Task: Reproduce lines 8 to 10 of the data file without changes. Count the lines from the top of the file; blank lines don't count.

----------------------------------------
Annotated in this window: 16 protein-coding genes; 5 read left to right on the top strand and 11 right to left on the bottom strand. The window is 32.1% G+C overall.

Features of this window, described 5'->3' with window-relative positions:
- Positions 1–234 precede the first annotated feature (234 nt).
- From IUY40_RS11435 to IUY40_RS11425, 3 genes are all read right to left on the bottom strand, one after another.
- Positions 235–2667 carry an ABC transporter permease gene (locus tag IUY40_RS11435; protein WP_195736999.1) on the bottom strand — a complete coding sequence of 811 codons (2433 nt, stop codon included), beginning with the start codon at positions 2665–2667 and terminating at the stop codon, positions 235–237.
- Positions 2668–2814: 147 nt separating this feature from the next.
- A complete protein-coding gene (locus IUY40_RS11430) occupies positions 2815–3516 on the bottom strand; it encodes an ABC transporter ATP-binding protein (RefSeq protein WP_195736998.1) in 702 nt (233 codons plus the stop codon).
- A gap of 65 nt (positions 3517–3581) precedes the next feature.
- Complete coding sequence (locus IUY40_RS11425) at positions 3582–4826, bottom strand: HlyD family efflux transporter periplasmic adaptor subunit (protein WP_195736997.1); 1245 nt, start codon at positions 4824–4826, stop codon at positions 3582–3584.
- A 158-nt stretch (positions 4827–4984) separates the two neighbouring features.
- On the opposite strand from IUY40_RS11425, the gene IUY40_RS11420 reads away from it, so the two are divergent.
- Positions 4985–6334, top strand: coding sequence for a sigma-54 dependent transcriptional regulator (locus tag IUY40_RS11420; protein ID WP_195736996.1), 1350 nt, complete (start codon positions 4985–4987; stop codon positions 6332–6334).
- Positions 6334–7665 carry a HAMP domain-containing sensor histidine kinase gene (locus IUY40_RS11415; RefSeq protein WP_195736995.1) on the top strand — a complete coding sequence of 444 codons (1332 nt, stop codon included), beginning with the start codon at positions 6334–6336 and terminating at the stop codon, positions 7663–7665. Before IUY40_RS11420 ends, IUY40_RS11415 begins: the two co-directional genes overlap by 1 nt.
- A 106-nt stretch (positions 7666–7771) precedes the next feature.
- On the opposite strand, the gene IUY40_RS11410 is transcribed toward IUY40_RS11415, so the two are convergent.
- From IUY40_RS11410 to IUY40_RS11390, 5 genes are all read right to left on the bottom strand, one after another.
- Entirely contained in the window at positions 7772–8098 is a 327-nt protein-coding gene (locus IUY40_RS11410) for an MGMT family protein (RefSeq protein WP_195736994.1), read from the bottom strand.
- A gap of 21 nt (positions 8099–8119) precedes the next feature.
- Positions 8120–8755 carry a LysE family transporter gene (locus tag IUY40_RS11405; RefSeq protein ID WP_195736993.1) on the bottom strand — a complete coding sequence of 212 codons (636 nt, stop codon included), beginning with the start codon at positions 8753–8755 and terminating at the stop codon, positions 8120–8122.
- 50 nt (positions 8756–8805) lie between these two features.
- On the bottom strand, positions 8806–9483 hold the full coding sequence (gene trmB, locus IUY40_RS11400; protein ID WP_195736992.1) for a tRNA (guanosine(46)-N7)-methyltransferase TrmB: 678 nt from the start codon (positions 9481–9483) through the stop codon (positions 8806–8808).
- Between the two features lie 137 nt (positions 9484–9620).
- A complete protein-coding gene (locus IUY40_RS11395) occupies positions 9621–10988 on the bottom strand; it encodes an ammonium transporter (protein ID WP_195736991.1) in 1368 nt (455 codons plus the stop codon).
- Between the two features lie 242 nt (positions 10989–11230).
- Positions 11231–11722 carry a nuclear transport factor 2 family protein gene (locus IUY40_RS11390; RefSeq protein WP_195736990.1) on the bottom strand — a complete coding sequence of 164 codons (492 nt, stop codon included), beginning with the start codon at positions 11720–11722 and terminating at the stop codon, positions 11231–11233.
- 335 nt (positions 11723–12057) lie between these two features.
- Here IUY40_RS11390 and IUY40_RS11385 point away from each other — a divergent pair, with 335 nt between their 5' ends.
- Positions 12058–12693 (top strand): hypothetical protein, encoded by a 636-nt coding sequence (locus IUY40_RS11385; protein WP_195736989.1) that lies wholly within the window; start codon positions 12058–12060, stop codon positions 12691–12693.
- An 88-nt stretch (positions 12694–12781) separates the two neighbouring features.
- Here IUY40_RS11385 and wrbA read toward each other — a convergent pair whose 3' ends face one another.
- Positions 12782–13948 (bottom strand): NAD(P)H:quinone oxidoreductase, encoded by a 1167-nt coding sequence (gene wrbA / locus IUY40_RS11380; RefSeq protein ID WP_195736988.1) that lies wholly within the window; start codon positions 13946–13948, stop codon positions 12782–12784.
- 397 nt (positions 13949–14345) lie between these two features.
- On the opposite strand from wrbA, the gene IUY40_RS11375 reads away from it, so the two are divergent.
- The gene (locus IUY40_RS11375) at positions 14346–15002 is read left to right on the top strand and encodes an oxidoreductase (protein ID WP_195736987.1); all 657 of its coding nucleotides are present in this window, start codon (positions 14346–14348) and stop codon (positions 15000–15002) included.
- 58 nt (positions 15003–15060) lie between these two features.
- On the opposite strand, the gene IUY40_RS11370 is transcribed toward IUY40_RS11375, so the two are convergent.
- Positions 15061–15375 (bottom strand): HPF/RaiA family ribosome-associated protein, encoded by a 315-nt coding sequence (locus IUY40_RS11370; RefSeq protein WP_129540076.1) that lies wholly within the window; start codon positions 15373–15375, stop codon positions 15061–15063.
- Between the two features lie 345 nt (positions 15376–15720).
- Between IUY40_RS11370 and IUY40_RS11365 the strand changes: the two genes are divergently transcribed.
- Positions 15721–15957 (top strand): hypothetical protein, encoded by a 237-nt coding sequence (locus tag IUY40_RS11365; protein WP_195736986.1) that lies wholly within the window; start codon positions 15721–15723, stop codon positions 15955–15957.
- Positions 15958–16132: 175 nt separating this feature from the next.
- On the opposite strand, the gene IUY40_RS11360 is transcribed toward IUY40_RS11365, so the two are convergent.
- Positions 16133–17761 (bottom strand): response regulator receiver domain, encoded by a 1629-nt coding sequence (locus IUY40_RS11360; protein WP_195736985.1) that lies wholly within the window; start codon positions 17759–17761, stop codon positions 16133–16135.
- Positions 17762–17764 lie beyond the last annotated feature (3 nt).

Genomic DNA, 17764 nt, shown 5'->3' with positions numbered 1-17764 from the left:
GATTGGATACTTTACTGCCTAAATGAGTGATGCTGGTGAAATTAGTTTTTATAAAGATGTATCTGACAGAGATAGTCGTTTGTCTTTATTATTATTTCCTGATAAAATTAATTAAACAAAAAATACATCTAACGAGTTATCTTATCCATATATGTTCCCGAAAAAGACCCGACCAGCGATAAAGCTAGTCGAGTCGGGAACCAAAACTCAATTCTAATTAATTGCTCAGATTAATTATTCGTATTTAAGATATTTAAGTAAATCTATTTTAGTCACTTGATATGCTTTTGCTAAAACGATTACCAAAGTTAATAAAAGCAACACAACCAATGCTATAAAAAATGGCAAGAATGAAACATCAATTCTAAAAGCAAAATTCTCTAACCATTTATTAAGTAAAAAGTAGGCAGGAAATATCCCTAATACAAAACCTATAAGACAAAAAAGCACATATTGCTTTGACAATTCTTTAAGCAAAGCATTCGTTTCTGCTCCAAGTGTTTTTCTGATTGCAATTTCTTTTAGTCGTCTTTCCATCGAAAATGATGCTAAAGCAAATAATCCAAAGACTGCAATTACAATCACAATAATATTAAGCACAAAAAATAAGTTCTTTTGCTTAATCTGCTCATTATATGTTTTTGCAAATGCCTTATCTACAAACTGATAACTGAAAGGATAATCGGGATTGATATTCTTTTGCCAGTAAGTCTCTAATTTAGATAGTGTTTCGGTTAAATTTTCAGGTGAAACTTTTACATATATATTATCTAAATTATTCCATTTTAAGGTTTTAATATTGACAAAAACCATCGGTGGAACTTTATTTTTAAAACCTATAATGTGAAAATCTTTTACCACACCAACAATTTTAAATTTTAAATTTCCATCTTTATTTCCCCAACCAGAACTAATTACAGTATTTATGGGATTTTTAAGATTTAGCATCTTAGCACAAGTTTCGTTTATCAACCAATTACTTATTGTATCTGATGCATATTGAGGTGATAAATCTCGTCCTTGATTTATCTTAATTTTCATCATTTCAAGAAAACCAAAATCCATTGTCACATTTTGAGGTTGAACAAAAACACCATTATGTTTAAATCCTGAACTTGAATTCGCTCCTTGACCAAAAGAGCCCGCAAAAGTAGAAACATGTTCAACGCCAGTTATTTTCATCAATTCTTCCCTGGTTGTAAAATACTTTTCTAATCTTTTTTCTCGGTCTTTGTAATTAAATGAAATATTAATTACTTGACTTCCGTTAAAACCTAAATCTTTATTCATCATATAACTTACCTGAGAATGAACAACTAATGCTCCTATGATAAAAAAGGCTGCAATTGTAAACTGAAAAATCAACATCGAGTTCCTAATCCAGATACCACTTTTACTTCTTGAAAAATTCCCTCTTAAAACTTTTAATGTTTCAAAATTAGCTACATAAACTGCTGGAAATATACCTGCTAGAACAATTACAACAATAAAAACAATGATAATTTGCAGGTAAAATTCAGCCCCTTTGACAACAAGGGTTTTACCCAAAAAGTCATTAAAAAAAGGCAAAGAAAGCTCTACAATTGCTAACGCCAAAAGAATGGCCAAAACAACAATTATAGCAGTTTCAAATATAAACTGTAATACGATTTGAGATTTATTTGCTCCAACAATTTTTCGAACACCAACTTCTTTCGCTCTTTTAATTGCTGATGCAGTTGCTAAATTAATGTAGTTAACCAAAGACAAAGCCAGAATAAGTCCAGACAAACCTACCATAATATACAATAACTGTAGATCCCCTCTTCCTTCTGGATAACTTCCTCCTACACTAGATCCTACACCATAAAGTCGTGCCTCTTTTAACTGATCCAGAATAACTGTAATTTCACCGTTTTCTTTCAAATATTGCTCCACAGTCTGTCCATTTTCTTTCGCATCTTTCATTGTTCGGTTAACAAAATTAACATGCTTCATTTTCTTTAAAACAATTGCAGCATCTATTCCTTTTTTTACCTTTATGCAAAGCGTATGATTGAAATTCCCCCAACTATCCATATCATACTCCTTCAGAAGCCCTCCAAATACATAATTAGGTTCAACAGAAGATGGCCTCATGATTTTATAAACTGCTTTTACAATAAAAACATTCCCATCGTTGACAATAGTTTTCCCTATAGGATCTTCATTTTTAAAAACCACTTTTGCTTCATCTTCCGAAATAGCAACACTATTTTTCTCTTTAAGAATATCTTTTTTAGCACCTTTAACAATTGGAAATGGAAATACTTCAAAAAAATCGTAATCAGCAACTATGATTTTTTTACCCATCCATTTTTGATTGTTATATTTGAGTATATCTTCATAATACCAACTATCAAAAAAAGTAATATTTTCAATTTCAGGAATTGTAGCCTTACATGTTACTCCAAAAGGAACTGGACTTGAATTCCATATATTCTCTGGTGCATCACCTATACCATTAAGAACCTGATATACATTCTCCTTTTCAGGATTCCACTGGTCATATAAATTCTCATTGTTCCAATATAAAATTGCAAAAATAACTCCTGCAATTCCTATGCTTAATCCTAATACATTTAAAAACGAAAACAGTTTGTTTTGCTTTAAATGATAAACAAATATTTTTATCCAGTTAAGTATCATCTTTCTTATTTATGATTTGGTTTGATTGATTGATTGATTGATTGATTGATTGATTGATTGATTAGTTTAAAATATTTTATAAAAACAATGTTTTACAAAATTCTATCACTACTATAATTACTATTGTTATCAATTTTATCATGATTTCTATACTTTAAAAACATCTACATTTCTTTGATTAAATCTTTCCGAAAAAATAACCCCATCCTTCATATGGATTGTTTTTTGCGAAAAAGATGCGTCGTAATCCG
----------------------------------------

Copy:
- A gap of 65 nt (positions 3517–3581) precedes the next feature.
- Complete coding sequence (locus IUY40_RS11425) at positions 3582–4826, bottom strand: HlyD family efflux transporter periplasmic adaptor subunit (protein WP_195736997.1); 1245 nt, start codon at positions 4824–4826, stop codon at positions 3582–3584.
- A 158-nt stretch (positions 4827–4984) separates the two neighbouring features.